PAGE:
Will 1000`s of banks be 100 percent compliant weeks from now?

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USA TODAY article by Elizabeth Weise,Sunday Feb. 14 "...As for the money supply, banks are the most heavily regulated industry in the country, said John Koskinen chairman of the Presidents Council on Year 2000 Conversion in Washington D.C. They get ratings of 97 percent to 98 percent compliance in every survey he`s seen. So what j.k. is saying is that there`s 1000`s of banks about 3 weeks away from 100 percent compliance.....it`d sure be nice to have some reporter call him on this. After all we can assume the banks are still `full steam ahead` to achieve 99++ percent (remember Greenspan). Now listen up i fully get it about y2k (7.8 minimum) i posted this so you can shred j.k. not me.

-- bud (bud@computers edge.com), February 14, 1999


Well, the Euro was a bigger job, and went through with FEWER errors than the last time new software was introduced. Haven't heard anything real that would keep them from finishing. Matter of fact, COBAL programmers are becoming a drug on the market again.

Remember, I told you months ago the flood of compliance statements would be starting soon, and would come to a peak between April and June.

-- Paul Davis (davisp1953@yahoo.com), February 14, 1999.

Of course, Paul doesn't mention the article found at


that reports the difficulty some European banks are REALLY having. The click through reference is in Dutch, so unless you can interpret it, best use North's. One person on csy2k who does speak Dutch agreed that it was a valid interpretation.

-- De (dealton@concentric.net), February 14, 1999.

I think this link (doesn't work for me, but I checked it at North's site) underscores what Paul Davis just said.

Here we have an article, available only in Dutch, explaining that some inter-bank transfers are having errors, which are being corrected. No customers have been inconvenienced. The problem isn't newsworthy in other countries. There is a temporary strain being put on a few banks.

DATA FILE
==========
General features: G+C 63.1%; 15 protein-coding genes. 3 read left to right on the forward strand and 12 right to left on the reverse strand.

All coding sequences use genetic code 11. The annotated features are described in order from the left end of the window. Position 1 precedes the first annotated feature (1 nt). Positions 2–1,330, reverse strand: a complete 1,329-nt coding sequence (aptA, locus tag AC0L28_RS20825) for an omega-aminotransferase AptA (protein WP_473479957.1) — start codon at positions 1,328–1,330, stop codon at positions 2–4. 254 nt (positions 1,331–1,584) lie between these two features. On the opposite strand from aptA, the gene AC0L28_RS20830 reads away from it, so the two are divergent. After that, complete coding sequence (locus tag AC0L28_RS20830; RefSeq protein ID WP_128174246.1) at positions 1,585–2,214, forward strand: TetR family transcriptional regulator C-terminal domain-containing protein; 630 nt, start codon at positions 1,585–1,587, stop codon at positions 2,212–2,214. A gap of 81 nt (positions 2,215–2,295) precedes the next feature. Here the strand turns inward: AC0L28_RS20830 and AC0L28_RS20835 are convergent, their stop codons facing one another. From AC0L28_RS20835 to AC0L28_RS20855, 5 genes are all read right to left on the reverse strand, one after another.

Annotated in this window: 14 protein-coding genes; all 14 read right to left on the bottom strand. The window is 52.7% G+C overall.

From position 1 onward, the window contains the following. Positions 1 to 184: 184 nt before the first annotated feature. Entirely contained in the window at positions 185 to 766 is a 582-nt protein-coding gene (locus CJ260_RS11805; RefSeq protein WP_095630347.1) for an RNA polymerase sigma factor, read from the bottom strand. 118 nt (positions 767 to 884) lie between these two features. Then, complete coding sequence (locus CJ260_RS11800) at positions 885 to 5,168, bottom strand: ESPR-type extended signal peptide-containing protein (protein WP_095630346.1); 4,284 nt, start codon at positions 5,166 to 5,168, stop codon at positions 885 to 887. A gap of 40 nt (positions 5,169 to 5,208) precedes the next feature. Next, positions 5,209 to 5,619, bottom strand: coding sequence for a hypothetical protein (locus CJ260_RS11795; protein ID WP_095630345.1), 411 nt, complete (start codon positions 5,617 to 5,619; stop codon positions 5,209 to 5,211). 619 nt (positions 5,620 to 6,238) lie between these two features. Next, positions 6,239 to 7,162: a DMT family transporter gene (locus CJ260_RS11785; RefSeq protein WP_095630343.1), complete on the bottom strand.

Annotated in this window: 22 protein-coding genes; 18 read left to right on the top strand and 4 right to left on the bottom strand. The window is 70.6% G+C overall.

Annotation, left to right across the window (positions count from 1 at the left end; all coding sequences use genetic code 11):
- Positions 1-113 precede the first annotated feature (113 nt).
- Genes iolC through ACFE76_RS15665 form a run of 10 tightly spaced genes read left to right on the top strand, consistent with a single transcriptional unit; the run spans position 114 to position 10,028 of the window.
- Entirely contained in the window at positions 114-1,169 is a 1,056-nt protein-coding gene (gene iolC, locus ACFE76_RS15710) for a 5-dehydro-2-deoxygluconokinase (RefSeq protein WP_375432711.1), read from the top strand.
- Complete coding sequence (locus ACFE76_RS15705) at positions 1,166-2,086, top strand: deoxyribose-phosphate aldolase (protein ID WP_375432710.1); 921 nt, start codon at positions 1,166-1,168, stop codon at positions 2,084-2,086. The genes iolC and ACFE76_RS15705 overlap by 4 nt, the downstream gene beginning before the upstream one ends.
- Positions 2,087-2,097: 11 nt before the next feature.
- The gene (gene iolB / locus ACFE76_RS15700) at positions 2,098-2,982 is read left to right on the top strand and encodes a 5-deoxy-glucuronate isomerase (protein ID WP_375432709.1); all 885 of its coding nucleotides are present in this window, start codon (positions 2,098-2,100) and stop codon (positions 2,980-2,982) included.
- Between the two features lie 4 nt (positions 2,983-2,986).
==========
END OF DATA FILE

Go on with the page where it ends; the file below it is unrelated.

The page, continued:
For a major introduction of massive scope, this is amazingly minor. The Euro introduction must be considered a job well done indeed, everything considered. Let's hope y2k remediation goes so smoothly that the public is also not affected at all, even if IT departments everywhere are having nightmares for a while.

If y2k is only 50 times worse, we can all laugh at the Big Fizzle.

-- Flint (flintc@mindspring.com), February 14, 1999.


Does this mean you're going to stop your preparations for Y2K?

-- Kevin (mixesmusic@worldnet.att.net), February 14, 1999.

The Euro has nothing whatsoever to do with y2k; the success or failure of the Euro tells us nothing whatsoever about y2k. Though the Euro was a very large software project, it is nowhere near as comprehensive and massive as global y2k conversion. If there had been major problems with the Euro that would not have, in itself, meant that we would be having major problems with y2k. It is nonsense for Paul to use the Euro to make any kind of valid point about y2k. The Euro had to do with internal banks in a handful of countries; y2k has to do with every computer system in every business, gov't agency and bank in the entire world. There is simply no comparison.

-- cody varian (cody@y2ksurvive.com), February 14, 1999.

Paul: how about some proof that COBOL programmers are becoming a drag on the market. Can you show us some documentation that there is a nationwide glut of COBOL programmers starting to occur?

-- cody varian (cody@y2ksurvive.com), February 14, 1999.

One interesting question about Europe, the Euro and y2k is this: Now that the Euro conversion is complete, are the programmers in Europe having to start on their y2k code remediation from scratch with less than a year to do the whole thing or was there any way to incorporate y2k compliance in with their Euro conversion? If they're just starting to do y2k work, Europe is essentially toast, and if Europe is toast (along with Asia, Africa and South America, then so are we, regardless of how compliant we are.

-- cody varian (cody@y2ksurvive.com), February 14, 1999.

Here's an article on why Euro success isn't an indicator of Y2K success:


"Lessons From the Euro Changeover"

-- Kevin (mixesmusic@worldnet.att.net), February 15, 1999.


I found that article you quoted from. It has another quote in it even more important. According to this, John Koskinen claims it's impossible for the public to cause a bank run!

The article title, the link (I hope it works) and the quote...

"We shouldn't be left in the dark"

http://search2.usatoday.com/plweb- cgi/fastweb?state_id=919055114&view=default&docrank=3&numhitsfound=8&q uery=koskinen%20banks&query_rule=%28$query% 29&docid=5725&docdb=cyber&dbnam=all&operator=AND&TemplateName=predoc.t mpl&setCookie=1

As for the money supply, bamks are the most heavily regulated industry in the country, says John Koskinen, chair of the President's Council on Year 2000 Conversion in Washington, D.C. They get rating of 97 to 98% compliance in every survey he's seen.

"I joke with bankers that it's a testimony to the joys of federal regulation," Koskinen says. The Federal Reserve is prepared to put $50 billion more into circulation "just in case people want a couple of dollars. We can print more bills faster than they can take them out.

-- Kevin (mixesmusic@worldnet.att.net), February 15, 1999.

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